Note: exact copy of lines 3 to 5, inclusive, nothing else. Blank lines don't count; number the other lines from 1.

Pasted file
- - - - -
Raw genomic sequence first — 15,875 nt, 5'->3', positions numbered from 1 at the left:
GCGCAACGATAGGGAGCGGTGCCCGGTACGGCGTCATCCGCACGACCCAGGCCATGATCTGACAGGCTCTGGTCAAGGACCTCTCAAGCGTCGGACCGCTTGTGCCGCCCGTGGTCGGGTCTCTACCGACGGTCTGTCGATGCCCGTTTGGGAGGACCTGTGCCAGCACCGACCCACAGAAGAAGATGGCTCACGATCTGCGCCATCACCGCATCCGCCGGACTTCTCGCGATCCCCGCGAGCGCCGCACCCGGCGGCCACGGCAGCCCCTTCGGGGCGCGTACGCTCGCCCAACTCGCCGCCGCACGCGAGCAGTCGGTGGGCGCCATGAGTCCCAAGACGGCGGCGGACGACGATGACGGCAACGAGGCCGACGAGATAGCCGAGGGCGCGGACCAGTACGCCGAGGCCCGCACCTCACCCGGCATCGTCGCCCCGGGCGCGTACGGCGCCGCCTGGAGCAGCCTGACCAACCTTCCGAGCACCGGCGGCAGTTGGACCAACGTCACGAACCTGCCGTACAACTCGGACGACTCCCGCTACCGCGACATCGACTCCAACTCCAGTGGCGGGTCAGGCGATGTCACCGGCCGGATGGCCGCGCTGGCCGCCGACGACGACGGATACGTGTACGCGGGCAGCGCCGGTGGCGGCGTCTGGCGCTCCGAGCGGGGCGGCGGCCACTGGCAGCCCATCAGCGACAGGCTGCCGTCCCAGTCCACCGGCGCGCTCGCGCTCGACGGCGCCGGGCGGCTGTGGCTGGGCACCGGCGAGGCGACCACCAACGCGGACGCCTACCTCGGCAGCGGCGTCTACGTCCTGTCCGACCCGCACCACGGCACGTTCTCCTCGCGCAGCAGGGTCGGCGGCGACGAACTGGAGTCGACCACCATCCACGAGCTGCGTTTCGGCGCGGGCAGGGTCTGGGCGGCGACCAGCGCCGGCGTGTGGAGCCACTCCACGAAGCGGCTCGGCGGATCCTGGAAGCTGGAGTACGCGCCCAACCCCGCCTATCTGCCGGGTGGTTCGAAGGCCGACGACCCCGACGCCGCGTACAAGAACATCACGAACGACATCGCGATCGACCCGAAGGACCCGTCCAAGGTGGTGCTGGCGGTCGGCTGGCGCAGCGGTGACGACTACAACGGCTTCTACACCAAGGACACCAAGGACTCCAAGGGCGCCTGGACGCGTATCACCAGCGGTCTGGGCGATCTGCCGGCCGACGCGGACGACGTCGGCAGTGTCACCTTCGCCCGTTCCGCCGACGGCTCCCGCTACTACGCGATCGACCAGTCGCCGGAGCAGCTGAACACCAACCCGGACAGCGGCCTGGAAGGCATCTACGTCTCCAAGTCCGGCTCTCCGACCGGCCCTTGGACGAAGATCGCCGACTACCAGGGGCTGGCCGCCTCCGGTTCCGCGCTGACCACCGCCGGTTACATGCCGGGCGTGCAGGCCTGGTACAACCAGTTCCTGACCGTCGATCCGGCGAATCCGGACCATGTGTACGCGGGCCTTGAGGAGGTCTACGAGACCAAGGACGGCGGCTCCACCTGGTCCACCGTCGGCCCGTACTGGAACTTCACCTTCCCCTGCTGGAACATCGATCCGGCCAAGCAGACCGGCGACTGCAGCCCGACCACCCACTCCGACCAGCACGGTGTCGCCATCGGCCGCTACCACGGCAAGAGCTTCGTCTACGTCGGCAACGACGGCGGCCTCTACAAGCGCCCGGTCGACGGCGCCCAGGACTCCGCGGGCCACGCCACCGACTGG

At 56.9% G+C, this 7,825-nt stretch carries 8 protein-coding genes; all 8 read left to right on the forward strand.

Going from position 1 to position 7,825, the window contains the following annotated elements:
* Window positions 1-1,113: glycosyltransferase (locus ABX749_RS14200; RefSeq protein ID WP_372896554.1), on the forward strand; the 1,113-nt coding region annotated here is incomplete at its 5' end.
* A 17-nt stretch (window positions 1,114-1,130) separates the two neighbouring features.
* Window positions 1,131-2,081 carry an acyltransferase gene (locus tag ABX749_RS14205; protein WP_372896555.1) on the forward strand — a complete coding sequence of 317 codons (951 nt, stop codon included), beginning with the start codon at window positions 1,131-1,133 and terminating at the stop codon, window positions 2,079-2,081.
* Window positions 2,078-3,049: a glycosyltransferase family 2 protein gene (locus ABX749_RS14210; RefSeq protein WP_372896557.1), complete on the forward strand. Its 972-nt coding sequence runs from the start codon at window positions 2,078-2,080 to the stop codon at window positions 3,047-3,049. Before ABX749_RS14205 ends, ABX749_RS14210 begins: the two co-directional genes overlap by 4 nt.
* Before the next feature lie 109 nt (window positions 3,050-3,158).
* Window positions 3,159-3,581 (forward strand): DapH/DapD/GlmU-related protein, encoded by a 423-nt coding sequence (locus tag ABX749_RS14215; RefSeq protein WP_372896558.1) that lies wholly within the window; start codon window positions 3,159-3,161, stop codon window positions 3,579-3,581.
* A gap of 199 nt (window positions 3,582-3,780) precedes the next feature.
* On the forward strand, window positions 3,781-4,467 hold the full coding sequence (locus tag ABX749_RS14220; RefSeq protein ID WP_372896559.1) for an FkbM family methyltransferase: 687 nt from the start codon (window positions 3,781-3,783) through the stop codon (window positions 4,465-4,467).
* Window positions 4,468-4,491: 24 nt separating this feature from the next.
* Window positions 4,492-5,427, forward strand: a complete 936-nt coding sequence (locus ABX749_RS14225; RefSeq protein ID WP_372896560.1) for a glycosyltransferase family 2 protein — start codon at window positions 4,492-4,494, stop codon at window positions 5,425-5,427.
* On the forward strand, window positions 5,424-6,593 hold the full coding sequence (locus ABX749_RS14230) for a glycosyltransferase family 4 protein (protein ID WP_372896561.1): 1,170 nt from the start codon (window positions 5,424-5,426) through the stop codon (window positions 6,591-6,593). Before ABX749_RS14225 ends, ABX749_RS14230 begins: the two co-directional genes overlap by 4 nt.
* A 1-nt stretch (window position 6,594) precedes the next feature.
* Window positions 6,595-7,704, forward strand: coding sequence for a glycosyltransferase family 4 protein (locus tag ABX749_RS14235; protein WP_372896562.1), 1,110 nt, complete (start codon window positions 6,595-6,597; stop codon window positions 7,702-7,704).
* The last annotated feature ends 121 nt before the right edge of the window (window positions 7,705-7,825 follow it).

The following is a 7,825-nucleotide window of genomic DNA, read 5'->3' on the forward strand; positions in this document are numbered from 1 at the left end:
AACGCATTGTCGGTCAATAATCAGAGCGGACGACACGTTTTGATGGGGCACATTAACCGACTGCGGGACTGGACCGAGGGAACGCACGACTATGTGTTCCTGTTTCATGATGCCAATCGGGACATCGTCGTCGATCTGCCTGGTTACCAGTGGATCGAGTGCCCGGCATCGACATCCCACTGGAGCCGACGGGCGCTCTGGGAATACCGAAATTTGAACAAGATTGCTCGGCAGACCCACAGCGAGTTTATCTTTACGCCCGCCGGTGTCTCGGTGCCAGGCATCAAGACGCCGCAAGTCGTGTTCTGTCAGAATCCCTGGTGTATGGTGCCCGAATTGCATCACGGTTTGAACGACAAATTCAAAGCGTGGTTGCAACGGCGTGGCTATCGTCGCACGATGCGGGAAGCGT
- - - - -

At 56.9% G+C, this 7,825-nt stretch carries 8 protein-coding genes; all 8 read left to right on the forward strand.

Going from position 1 to position 7,825, the window contains the following annotated elements:
* Window positions 1-1,113: glycosyltransferase (locus ABX749_RS14200; RefSeq protein ID WP_372896554.1), on the forward strand; the 1,113-nt coding region annotated here is incomplete at its 5' end.